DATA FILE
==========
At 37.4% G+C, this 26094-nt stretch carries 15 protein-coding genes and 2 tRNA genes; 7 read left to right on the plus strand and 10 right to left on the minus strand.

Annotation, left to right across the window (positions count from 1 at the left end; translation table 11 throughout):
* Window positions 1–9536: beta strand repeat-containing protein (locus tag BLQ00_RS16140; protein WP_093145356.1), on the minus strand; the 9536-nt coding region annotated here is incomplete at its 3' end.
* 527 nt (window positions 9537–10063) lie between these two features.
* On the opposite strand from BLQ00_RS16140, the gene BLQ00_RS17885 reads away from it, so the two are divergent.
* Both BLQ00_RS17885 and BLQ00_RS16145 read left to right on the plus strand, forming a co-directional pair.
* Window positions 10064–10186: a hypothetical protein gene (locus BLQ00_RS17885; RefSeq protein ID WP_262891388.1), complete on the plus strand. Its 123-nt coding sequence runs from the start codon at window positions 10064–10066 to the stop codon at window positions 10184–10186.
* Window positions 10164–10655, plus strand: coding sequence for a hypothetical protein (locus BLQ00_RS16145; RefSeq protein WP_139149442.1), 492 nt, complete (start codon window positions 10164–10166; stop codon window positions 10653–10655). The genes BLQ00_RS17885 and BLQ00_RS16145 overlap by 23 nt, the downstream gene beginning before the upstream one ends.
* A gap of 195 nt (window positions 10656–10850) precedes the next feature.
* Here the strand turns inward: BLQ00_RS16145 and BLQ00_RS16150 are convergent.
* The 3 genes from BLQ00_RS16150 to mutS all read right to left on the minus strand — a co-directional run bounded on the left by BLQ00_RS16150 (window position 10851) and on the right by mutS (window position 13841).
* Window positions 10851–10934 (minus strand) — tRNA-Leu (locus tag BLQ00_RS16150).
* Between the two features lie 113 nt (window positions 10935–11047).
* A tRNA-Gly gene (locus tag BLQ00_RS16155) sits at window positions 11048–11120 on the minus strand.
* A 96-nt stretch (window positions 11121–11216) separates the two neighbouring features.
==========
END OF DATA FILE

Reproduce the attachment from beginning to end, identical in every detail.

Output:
At 37.4% G+C, this 26094-nt stretch carries 15 protein-coding genes and 2 tRNA genes; 7 read left to right on the plus strand and 10 right to left on the minus strand.

Annotation, left to right across the window (positions count from 1 at the left end; translation table 11 throughout):
* Window positions 1–9536: beta strand repeat-containing protein (locus tag BLQ00_RS16140; protein WP_093145356.1), on the minus strand; the 9536-nt coding region annotated here is incomplete at its 3' end.
* 527 nt (window positions 9537–10063) lie between these two features.
* On the opposite strand from BLQ00_RS16140, the gene BLQ00_RS17885 reads away from it, so the two are divergent.
* Both BLQ00_RS17885 and BLQ00_RS16145 read left to right on the plus strand, forming a co-directional pair.
* Window positions 10064–10186: a hypothetical protein gene (locus BLQ00_RS17885; RefSeq protein ID WP_262891388.1), complete on the plus strand. Its 123-nt coding sequence runs from the start codon at window positions 10064–10066 to the stop codon at window positions 10184–10186.
* Window positions 10164–10655, plus strand: coding sequence for a hypothetical protein (locus BLQ00_RS16145; RefSeq protein WP_139149442.1), 492 nt, complete (start codon window positions 10164–10166; stop codon window positions 10653–10655). The genes BLQ00_RS17885 and BLQ00_RS16145 overlap by 23 nt, the downstream gene beginning before the upstream one ends.
* A gap of 195 nt (window positions 10656–10850) precedes the next feature.
* Here the strand turns inward: BLQ00_RS16145 and BLQ00_RS16150 are convergent.
* The 3 genes from BLQ00_RS16150 to mutS all read right to left on the minus strand — a co-directional run bounded on the left by BLQ00_RS16150 (window position 10851) and on the right by mutS (window position 13841).
* Window positions 10851–10934 (minus strand) — tRNA-Leu (locus tag BLQ00_RS16150).
* Between the two features lie 113 nt (window positions 10935–11047).
* A tRNA-Gly gene (locus tag BLQ00_RS16155) sits at window positions 11048–11120 on the minus strand.
* A 96-nt stretch (window positions 11121–11216) separates the two neighbouring features.